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Ripe and Ready for Home Grown Tomatoes

When to Pick Tomatoes 
Tomatoes are gassy — I mean they emit a gas.
 Ethylene gas is produced by fully formed mature green tomatoes. 
Inside the mature green tomato, two growth hormones change and cause the production of the gas, which in turn ages the cells of the fruit resulting in softening and the loss of the green color turning into a red shade.
 The ethylene increases the carotenoids (red and yellow colors) and decreases the chlorophyll (green color). 
Because of this process, tomatoes are one of the only vegetables, I mean fruit, which can be picked before it is completely ripened. 
Harvest time for tomatoes then should ideally occur when the fruit is a mature green and then allowed to ripen off the vine.
 This prevents splitting or bruising and allows for a measure of control over the ripening process.
The Best Ways to Ripen Green Tomatoes
Tomatoes ripening
The very best tasting tomatoes are those that are ‘vine ripened’ – left to reach a deep vibrant colour on the plant. 

Nothing beats the taste of freshly picked ripe tomatoes which are, without question, infinitely superior to shop-bought produce. 

However, as the season draws on and temperatures start to drop there are invariably lots of green tomatoes left on the plants that don’t quite ripen in time.

 Rather than wasting them, why not try some easy techniques to ripen them indoors?

What Makes Tomatoes Ripen?
Contrary to popular belief, windowsills are not the best place for ripening up tomatoes. 

Take a close look at your tomato plants and you will learn why: surprisingly, tomatoes often start to ripen on the opposite side of the fruit to the sunny side although not all varieties show this. 

So, plenty of light is not required for ripening and, in fact, it tends to make the skins of the fruits harder.

Temperature, on the other hand, is a very important factor. 

The warmer a tomato fruit is the quicker it will ripen. 

So you can slow down ripening by placing tomatoes in a cool area or speed them up with moderate warmth.

The third factor that speeds up ripening is a gas called ethylene. 

This is the gas that is used commercially with tomatoes and other fruits that are picked green before shipping and then ripened for sale.

  Although this all sounds very artificial and leads to rather bland-tasting produce, ethylene is actually naturally released by ripening fruits such as bananas, apples and tomatoes. 

So, placing a ripe banana or apple in with some green tomatoes in an enclosed space helps to speed up the ripening process.

There are several ways to ripen tomatoes indoors:
Placing a ripening banana or apple in an enclosed bag with green tomatoes helps them to ripen as the fruit releases ethylene
In a cardboard box:  Line the box with newspaper (or use fruit cardboard if it came from a grocery store) and place the green tomatoes on top in a single layer with a little space between each. 

Cover with another single layer of newspaper and leave somewhere warm.  Check regularly. 

Another variation of this method is to place the tomatoes in a wooden drawer although you would be lucky to find a spare drawer in my house!

In a paper bag: Put 5 -10 tomatoes in a paper bag with a ripening banana, apple or tomato and leave in a warm place.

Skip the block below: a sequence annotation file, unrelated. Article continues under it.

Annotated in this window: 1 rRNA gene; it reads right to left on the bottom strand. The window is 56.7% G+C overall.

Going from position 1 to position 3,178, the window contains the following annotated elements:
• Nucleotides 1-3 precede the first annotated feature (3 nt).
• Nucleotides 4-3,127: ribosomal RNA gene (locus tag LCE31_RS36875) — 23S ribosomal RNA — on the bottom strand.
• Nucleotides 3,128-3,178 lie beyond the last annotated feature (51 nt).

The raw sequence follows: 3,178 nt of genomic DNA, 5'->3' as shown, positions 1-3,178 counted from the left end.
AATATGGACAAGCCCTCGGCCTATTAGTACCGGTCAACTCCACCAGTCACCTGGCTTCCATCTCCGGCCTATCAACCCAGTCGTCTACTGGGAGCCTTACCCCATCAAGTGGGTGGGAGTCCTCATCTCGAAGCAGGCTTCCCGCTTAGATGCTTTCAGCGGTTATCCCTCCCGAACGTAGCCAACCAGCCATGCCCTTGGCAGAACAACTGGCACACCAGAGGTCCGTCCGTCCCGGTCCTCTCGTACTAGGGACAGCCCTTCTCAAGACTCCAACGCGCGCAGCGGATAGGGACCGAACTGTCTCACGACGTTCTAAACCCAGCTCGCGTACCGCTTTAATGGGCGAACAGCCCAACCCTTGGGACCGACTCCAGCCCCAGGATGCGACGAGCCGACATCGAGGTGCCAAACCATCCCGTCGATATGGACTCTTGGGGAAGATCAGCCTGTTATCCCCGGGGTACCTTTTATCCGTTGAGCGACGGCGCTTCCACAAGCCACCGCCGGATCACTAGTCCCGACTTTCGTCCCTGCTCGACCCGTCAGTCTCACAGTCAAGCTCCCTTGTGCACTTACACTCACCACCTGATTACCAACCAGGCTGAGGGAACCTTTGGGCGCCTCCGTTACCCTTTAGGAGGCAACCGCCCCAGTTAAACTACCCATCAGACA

Periodically open it up to check for any that show signs of mould or rotting.

Large glass jars or plastic bags:

Another way to concentrate the effect of ethylene involves placing 2-4 large tomatoes in a jar or bag along with a ripening fruit and then sealing it. 

However, the combination of moisture and warmth can encourage mould so it is usually best to put holes in the bag or regularly open and check the jar.

Hang up the whole plant: Useful at the end of the season when a frost is forecast, the whole tomato plant can be gently pulled up and then hung upside down in a garage or cellar where temperatures will remain above freezing. 

This is said to produce better flavoured tomatoes than the other methods.

For each of these methods the best results come from tomatoes that are already starting to show a yellowy-orange tinge indicating that they are ready to ripen. 

You can have success with fully green tomatoes but they will take longer and may not be so flavoursome.

At lower temperatures 10-15°C (50-60°F) ripening typically takes 3-4 weeks whereas at 18-21°C (65-70°F) they can take just 2 weeks. 

By storing batches at different temperatures you can stagger the ripening to make the most of your harvest although anything much lower than 10°C (50°F) will yield poorer quality results.

Green tomatoes
What to Watch Out for
The biggest problem when ripening tomatoes indoors is diseased or damaged fruit. 

Tomatoes must be protected from being bruised or squashed so they should not be piled up. 

Good air circulation will help prevent mould forming. 

It is sensible to do a check every day or two, removing anything suspect.

Regular checking is particularly important if you are ripening tomatoes indoors because your plants suffered from a disease such as blight before the crop was ready. 

In such cases a useful technique is to ‘grade’ the tomatoes before storing them, separating out unblemished ones from lower quality fruit. 

Select only the very best ones for ripening and dispose of any diseased fruit in a safe way. 

I have used this technique with some success this year for my own tomatoes that succumbed to blight and found the key was getting them off the plant at the very first sign of the disease.

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